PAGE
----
It’s a mere ten mile stretch on Hwy 65 south from Hagerstown, Maryland to the Antietam National Historic Battlefield. The lush green hills and mountains of Northern Maryland present a welcome backdrop to the easy drive along the two-lane winding road. Houses of modest means and the leftovers of small farmsteads pass by quietly on either side. I had my eyes peeled so as not to miss the entrance to the Park when I spotted a casket in front yard of one of the little ranch-style houses on the West side of the road. It was a copper hued metallic casket laying between two trees, like a hammock, but on the ground, and surrounded by a little flower garden. I slowed, but could not stop. It would have been rude to stop and take a picture anyway, and ruder yet to knock on the door and inquire about the story behind this little shrine.
But it seemed ironic on my approach to the Civil War battlefield. One casket, unexplained; thousands of deaths explained, but unfathomable. The story behind the deaths at Antietam is well known. On September 18th, 1862, 23,000 Americans died in the cornfields and ridges and woods near Antietam creek, north of Sharpsburg. That is more than the entire numbers lost in all the wars that proceeded it: the Revolutionary War, the War of 1812, and Mexican War combined. One day. One day’s toll out of the nearly four years of fighting when Americans killed Americans, sometimes literally brother against brother.
I repeat from an earlier blog: I am not necessarily a Civil War buff. I don’t know much about the battles or military strategy or the brilliance of Robert E. Lee. But I do have an undergraduate degree in US History and a lifelong, childlike fascination with the tragic circumstances of the world’s greatest democracy torn asunder. There are countless stories of heroism, despair and irony that fill the pages of Civil War history.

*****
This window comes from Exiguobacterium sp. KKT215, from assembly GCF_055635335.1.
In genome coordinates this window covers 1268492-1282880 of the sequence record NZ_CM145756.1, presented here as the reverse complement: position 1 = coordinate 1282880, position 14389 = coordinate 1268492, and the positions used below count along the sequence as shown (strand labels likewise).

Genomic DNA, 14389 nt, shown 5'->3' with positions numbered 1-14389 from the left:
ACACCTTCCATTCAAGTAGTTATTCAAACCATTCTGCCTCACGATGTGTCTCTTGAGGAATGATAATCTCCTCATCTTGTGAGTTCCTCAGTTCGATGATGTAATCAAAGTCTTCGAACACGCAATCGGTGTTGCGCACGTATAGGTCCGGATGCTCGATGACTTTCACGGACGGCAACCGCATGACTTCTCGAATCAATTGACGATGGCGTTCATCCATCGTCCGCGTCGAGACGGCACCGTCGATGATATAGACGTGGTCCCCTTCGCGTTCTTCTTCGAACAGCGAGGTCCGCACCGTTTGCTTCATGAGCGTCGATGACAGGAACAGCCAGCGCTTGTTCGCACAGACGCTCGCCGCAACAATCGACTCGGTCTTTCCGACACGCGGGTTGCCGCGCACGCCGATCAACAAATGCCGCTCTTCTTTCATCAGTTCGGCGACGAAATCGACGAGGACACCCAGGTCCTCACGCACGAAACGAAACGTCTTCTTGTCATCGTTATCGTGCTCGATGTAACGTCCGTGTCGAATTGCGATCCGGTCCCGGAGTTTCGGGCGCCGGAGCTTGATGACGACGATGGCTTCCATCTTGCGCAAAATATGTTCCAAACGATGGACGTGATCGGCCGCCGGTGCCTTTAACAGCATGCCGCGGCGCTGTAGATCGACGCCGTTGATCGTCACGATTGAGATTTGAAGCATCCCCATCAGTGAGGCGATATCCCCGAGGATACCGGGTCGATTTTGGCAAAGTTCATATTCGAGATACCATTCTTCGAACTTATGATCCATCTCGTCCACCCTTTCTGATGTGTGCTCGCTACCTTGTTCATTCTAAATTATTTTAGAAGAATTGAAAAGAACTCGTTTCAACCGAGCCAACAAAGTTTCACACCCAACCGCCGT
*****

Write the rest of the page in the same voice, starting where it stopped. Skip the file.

For instance, here are two stories of irony from Antietam:
Irony #1 --Monuments. Hundreds were put in place in the 19th and early 20th centuries commemorating Union officers, Armies and casualties. The irony is that Antietam was NOT a victory for the Union army. Nor was it a victory for the Confederates. It was an all-out stalemate. A draw. Carnage and destruction, with no clear victory. The southern states were so devastated and poor after the war ended that they had neither the will nor the means to place monuments at Antietam. So when you tour the battlefield today, it appears by the sheer number of monuments alone, to be a Union victory. It wasn’t.
Irony #2 – The Church. Much of bloodiest fighting that day, took place in the shadow of The Dunkard (or Dunkers) Church. The Dunkers were a sect of German pacifist Christians who preached peace, love and simplicity in all things of life. They worshipped in quiet meditation. The church was damaged, but not destroyed, and continued as a house of worship for many years after the war.
It was less than a year later, in July of 1863, when Lee’s troops would once again march pass the Dunker Church at Antietam. But they did not fight there that day. They were on the way North. To a place called Gettysburg.
|The bridge over Antietam Creek. |
Later named Burnside Bridge after Gen. Burnsides
|Literally: brother against brother-in-law|
|If there's a tower, I will climb it!|
|Proof that I did! View from the top. . . of Bloody Lane|